After submitting the signed dissertation proposal cover sheet to the Doctoral Programs Officer indicating approval (see above), students can submit a HELP SU ticket online at helpsu.stanford.edu to request the credit. When submitting the help ticket, the following should be selected from the drop-down menus for HELP SU:

Request Category :  Computer, Handhelds (PDAs), Printers, Servers Request Type :  Printer Operating System : (whatever system is used by the student, e.g., Windows XP.)

The help ticket will be routed to the GSE's IT Group for processing; they will in turn notify the student via email when the credit is available.

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Handbook Contents

  • Timetable for the Doctoral Degree
  • Degree Requirements
  • Registration or Enrollment for Milestone Completion
  • The Graduate Study Program
  • Student Virtual and Teleconference Participation in Hearings
  • First Year (3rd Quarter) Review
  • Second Year (6th Quarter) Review
  • Committee Composition for First- and Second-Year Reviews
  • Advancement to Candidacy
  • Academic Program Revision
  • Dissertation Content
  • Dissertation Reading Committee
  • University Oral Examination
  • Submitting the Dissertation
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  • Graduate Financial Support
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  • Curriculum Studies and Teacher Education (CTE)
  • Developmental and Psychological Sciences (DAPS)
  • Learning Sciences and Technology Design (LSTD)
  • Race, Inequality, and Language in Education (RILE)
  • Social Sciences, Humanities, and Interdisciplinary Policy Studies in Education (SHIPS)
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how to write doctoral proposal

How to Write a PhD Research Proposal

  • Applying to a PhD
  • A research proposal summarises your intended research.
  • Your research proposal is used to confirm you understand the topic, and that the university has the expertise to support your study.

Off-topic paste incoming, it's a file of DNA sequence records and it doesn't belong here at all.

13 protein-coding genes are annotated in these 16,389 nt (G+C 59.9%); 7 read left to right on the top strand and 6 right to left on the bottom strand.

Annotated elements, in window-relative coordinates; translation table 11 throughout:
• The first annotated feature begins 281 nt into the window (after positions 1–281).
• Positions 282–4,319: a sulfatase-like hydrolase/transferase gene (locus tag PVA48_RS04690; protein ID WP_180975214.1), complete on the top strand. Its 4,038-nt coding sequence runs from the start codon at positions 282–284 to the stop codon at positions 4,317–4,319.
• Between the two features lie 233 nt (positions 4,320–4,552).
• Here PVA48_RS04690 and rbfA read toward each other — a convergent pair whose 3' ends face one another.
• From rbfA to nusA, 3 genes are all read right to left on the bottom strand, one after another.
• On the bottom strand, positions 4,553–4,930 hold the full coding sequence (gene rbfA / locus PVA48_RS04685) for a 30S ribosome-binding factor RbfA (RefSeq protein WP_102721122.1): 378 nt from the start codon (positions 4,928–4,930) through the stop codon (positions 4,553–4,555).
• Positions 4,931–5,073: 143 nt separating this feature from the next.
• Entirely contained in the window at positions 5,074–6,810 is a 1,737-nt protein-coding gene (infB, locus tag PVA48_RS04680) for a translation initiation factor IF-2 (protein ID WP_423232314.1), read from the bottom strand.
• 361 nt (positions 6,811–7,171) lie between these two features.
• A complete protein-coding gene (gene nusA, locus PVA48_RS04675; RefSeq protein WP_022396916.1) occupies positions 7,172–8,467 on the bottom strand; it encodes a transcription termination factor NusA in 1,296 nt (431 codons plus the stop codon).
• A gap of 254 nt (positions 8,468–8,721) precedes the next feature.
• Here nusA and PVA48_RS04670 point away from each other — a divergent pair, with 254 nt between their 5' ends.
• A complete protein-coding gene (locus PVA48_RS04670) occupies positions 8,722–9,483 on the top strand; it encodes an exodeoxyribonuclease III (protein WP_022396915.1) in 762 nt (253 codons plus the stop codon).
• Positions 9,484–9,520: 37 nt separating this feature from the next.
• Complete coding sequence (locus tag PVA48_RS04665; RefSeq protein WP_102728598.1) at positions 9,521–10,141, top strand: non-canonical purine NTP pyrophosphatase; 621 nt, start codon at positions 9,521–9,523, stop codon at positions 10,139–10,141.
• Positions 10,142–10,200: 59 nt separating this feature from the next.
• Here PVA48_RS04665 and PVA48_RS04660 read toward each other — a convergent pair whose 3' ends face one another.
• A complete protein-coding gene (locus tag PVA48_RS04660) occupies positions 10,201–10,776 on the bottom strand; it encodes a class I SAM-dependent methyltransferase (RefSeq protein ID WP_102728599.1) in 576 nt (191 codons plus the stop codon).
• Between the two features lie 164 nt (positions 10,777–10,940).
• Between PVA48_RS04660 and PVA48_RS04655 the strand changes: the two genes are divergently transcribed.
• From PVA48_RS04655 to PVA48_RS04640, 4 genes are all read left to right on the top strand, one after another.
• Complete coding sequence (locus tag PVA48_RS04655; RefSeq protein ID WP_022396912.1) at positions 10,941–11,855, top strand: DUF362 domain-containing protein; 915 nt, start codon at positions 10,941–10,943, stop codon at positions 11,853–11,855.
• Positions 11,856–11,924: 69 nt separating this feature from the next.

• The length of a research proposal varies. It is usually specified by either the programme requirements or the supervisor upon request. 1500 to 3500 words is common.
  • The typical research proposal structure consists of: Title, Abstract, Background and Rationale, Research Aims and Objectives, Research Design and Methodology, Timetable, and a Bibliography.

What is a Research Proposal?

A research proposal is a supporting document that may be required when applying to a research degree. It summarises your intended research by outlining what your research questions are, why they’re important to your field and what knowledge gaps surround your topic. It also outlines your research in terms of your aims, methods and proposed timetable .

What Is It Used for and Why Is It Important?

A research proposal will be used to:

  • Confirm whether you understand the topic and can communicate complex ideas.
  • Confirm whether the university has adequate expertise to support you in your research topic.
  • Apply for funding or research grants to external bodies.

How Long Should a PhD Research Proposal Be?

Some universities will specify a word count all students will need to adhere to. You will typically find these in the description of the PhD listing. If they haven’t stated a word count limit, you should contact the potential supervisor to clarify whether there are any requirements. If not, aim for 1500 to 3500 words (3 to 7 pages).

Your title should indicate clearly what your research question is. It needs to be simple and to the point; if the reader needs to read further into your proposal to understand your question, your working title isn’t clear enough.

Directly below your title, state the topic your research question relates to. Whether you include this information at the top of your proposal or insert a dedicated title page is your choice and will come down to personal preference.

2. Abstract